First some more progress on the weaponry. Using a punch and some thin plasticard I produced axels and rivets for the light gun mounts. The light guns' pedestals are made from magnetic sheet. Rare earth magnets glued to the deck will hold them in place and enable them to turn and to be easily removed.
More rivets are glued to the bows/rams for that little extra Victorian flavour.
And of course no Victorian ship, be it sky- or surface-, be it Terran or Martian, would be complete without bridge with a telegraph for speed and of course another one for altitude. Plasticard and dito tubing provided the material for these items.
Of course everything had to be dry-fitted to deck and bridge to check whether it would fit. Bridge machinery and the cover for the hold.
The light guns can be either fitted on the main deck or on the bridge.
The unfortunate hole in the main deck (see Part 1 for the cause of that!) can double as a placeholder for either the main gun or the hold cover. This way, I can transform my galleon from a trader into a warship.
I felt the ships needed some ornate hull decorations, but I couldn't gather the courage to sculpt all of this. Then I discovered the virtues of a hobby which attractions had hitherto completely escaped my comprehension: scrapbooking. It appears scrapbookers decorate their books with wooden or metal ornaments which can be had for next to nothing on the Interweb. I quickly acquired a small collection of the stuff!
This resulted in two finished and unpainted models....
....which of course had to be painted! Below the Last Shadow on her completed standard.
The standard's base is outfitted with three plastic clamps (EM4 card standards) that hold the cards used to plot movement during the game. All standards have this.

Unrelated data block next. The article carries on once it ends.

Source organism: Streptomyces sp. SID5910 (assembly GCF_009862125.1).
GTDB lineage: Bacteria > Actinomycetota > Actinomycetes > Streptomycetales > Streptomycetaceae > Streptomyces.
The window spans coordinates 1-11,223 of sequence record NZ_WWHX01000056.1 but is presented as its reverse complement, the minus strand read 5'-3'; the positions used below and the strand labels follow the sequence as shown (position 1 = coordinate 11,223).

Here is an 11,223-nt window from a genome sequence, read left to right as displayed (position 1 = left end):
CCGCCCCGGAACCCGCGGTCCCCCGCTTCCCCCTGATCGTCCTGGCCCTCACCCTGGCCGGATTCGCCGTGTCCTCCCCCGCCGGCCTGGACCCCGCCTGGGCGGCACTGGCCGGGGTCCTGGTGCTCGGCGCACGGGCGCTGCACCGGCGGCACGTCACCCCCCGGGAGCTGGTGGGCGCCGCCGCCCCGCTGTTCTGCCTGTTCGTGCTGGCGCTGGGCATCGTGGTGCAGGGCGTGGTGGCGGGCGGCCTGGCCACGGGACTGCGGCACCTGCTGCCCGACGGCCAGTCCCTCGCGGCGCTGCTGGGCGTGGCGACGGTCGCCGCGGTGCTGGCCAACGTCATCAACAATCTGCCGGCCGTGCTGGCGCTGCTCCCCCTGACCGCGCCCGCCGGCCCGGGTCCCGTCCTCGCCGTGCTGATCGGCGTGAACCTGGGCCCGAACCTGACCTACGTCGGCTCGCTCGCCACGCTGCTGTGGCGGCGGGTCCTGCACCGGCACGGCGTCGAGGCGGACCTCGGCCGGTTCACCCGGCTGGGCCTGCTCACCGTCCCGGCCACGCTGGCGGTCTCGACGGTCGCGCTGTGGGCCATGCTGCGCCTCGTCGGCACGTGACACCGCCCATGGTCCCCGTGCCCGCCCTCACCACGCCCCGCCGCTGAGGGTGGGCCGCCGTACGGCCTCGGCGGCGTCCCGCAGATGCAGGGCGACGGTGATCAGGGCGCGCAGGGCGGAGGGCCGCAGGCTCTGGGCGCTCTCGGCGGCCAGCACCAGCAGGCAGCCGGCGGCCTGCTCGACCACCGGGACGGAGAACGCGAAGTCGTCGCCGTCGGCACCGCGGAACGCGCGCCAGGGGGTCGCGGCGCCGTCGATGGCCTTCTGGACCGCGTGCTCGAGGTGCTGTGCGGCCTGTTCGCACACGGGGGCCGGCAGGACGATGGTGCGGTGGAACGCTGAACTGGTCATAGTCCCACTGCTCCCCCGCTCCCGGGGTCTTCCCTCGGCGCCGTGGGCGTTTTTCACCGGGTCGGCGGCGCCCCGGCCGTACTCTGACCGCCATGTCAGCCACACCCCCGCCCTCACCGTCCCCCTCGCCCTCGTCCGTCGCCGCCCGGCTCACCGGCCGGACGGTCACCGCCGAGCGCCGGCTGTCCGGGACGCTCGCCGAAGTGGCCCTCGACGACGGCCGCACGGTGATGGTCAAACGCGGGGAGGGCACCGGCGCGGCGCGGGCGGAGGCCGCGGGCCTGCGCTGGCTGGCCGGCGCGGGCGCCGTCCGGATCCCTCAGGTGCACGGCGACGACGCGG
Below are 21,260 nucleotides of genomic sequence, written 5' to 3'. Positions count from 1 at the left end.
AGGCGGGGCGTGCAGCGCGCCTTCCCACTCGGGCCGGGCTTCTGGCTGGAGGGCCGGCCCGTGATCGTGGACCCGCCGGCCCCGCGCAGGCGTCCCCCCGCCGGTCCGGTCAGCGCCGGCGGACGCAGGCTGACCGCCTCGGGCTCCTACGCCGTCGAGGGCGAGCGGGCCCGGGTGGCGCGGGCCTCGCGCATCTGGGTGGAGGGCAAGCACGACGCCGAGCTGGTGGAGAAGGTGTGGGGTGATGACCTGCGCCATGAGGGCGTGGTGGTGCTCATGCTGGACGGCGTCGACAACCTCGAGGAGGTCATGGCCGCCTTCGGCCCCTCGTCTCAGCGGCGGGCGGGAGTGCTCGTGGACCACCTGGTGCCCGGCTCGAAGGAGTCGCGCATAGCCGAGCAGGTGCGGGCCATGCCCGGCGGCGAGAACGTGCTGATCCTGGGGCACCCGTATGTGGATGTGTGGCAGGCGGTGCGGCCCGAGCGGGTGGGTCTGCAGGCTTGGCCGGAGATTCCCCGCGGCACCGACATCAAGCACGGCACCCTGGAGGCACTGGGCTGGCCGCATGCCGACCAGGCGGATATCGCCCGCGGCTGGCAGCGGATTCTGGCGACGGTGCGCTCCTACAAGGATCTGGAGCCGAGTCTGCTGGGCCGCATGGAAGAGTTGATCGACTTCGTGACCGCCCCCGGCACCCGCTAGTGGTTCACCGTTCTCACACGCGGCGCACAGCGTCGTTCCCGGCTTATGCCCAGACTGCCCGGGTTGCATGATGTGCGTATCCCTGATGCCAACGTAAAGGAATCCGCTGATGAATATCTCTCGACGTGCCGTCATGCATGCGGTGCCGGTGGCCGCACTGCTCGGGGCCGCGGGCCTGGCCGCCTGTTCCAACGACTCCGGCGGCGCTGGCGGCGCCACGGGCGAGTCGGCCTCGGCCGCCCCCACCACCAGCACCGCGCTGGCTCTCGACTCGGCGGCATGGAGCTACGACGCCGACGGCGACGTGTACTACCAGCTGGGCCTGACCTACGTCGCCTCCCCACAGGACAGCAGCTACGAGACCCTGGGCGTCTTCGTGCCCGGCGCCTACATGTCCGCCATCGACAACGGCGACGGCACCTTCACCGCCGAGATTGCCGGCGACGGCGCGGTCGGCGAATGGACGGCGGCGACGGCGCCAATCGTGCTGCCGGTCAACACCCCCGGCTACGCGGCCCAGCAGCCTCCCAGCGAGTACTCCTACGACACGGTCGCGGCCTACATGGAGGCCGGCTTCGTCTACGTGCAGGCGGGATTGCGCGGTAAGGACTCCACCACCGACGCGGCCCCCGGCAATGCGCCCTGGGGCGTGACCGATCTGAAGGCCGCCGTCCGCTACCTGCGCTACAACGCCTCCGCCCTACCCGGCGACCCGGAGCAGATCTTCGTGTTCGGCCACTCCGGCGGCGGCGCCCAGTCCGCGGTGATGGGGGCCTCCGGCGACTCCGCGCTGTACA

And before I divulge my last ingenious secret some luscious detail in full colour pictures!
The bridge, rear view.
The bridge, frontal view.
Bridge, standard mount and wing mounts.
Some gratuitous pictures for effect!
I felt a Martian Sky Galleon needed some decadent haremesque ladies lounging on the main deck. I might find some actual gaming use for them as a (admittedly slightly mysogenistic) victory objective...
The switchable hold cover and main gun trick works even better with paint on it.
And the sister ship: The Sword of Issos.
Same principle, slighty different design in wings, tail and bow. The lack of upper wings enabled huge banners made of heated and warped plasticard.
Again a -ahem- rear detail of the bridge. Note the little gems decorating the edges. Yes, note the gems. THE GEMS I SAY!!!
Oh what the heck. Gems are from the Dicebag Lady.
These banners below btw are made from thin plasticard, heated above a candle flame (so as to be not too hot. Be careful not to melt them and experiment first with a leftover piece!) and warped into a shape hopefully resembling banners fluttering in a breeze.
Of course transporting such elaborate models would be a challenge. Which I wasn't keen on, so I made it easy to break them apart for transport. Tail, wings, bow and masts come off to enable easy packaging and transport.
So here they are: Last Shadow and Sword of Issos ready for PolderCon 2017! I think they worked out very well. For Barsoom, I thought that the ships would have to look Victorian high-tech (it's SciFi after all!) but suitably barbaric at the same time to fit into the Barsoom canon. So the gaudy banners, colours and gems really add that Barsoom flavour that I associate with the works of ERB, fit for near-naked technologically advanced barbarians wearing swords and golden bracelets.
NB: All minis are 28mm Bronze Age Miniatures from David's excellent SciFi range!